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Cam Plan

new 4/09/03, updated 4/14/03, 4/18/03

I have been thinking, always dangerous. Six months ago a V8 SHO cam cost $1180.00, last week Don purchased a new one for $115.00. That opens a few doors. The 4.6L DOHC mustang motor has been out long enough to give cam grinders some experience.

So here is the plan. Get 4 new SHO cams, (cost $460). Send them to Crane Cams have them reground with a new base circle. Now computer based engines are cam fussy, you can only get about 10 degrees more duration or the computer thinks your all hosed up and goes in to limp home mode. Or get more cam and run a chip.

Our cams have 215 degrees duration. Crane has DOHC cam patterns for the 4.6L in 211, 217, or 220 degree with all the lift we can use. How much lift can we use? I don’t know. Cost for a regrind with a “button” to adjust for the new base circle is $512.

Then you need to weld the sprocket on the new cams and maybe the lobes, because how much can you cut a lobe on a composite cam? I don’t know?

Then you need to install the 4 new cams. That is 20 hours labor. 

So you have $972 bucks plus 20 hour labor invested and I don’t know if it will make more HP or not. Still less than the cost of one cam this time last year. I promised Crane cams this would be for “off road use only” – cross my living bra and hope to die. 

It took 4 years since I thought that one up for the first 3.99 final drive V8 SHO to happen. One might have 260 HP V8 or nothing at great expense and trouble. I don’t know. I think Crane know knows more about 4V DOHC Ford engines than they did in 1998 when I last called them.


Vadim always warned us you can't make HP everywhere. If you want more peak you will lose some off the bottom end and verse visa. Somehow one always loses more than you gain going either way. Remember HP & TQ here is measured at the flywheel not at the wheel.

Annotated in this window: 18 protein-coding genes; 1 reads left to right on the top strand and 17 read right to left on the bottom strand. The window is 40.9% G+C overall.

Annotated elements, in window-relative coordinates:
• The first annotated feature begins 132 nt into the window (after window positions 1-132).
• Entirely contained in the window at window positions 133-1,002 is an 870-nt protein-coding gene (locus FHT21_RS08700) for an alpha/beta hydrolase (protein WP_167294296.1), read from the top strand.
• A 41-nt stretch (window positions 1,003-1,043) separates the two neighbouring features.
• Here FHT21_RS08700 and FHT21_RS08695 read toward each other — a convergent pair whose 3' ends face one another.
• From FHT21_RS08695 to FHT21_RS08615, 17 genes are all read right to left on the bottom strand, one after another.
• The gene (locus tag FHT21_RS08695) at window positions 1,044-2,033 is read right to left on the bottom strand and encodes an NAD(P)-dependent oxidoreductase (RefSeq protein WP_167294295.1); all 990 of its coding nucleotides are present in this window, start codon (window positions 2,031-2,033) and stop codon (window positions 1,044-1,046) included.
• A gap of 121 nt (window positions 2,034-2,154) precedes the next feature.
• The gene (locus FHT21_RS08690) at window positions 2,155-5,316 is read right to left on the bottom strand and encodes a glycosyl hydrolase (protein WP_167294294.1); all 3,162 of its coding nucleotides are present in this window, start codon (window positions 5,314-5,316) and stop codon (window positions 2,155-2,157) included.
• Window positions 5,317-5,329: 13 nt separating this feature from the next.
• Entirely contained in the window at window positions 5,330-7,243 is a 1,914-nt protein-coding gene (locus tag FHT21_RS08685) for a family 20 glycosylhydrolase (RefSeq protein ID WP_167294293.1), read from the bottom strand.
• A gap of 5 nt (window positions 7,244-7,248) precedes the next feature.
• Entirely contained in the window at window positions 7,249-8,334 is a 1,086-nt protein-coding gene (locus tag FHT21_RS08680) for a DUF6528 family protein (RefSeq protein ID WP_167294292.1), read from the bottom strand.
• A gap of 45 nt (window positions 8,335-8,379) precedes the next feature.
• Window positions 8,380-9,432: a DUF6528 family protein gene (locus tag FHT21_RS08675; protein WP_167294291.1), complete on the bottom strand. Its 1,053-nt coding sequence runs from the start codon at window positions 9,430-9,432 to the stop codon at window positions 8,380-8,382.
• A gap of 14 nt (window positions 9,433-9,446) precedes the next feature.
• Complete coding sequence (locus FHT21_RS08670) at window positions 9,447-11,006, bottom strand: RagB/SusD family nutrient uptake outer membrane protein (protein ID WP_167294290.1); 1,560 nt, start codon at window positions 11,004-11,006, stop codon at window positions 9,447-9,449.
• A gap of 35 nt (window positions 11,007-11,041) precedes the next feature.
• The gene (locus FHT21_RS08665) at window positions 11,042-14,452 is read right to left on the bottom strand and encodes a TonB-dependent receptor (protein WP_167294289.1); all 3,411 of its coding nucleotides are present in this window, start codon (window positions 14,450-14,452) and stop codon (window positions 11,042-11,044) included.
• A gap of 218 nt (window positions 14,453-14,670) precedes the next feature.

Stock cam 215 degrees duration
Hot cam 225 degrees duration
Mild cam 205 degrees duration

I imported the dyno charts into Desktop Drag and changed the tire size back to 25.7" tall. (which is why the numbers are different than what I sent the list. On a graph all the runs are on top of one another, the graph can not be read. Hence the table below.

  215 deg 225 deg 205 Deg
  Stock Cam Hot cam Mild Cam
Et (sec) 15.730 15.428 15.386
Trap Speed 90.2 91.2 90.7
0-60 mph 7.459 7.068 6.930
60 ft 2.761 2.656 2.586
330 ft 6.935 6.700 6.641
660 ft 10.334 10.083 9.982
1000 ft 13.237 12.961 12.902
1320 ft 15.73 15.428 15.386

Now the 200 HP, 200 Ft-Lb SLO with 3.99 gears was never a slouch. This is a clue why. I don't know I would trust a V8 SHO cam reground with a reduced base circle. It would be expensive and as Don noted a blower may be a wiser investment. 

As Kirk noted, was the shims wear and duration and lift decrease your car may not be much slower.

I don't know that the "best cam" is one that gives the lowest ET in a quarter mile. Comments or remarks? Send them and I'll post them here.



A few years ago I built up a drag motor for my 1962 Nostalgia drag Pontiac Catalina.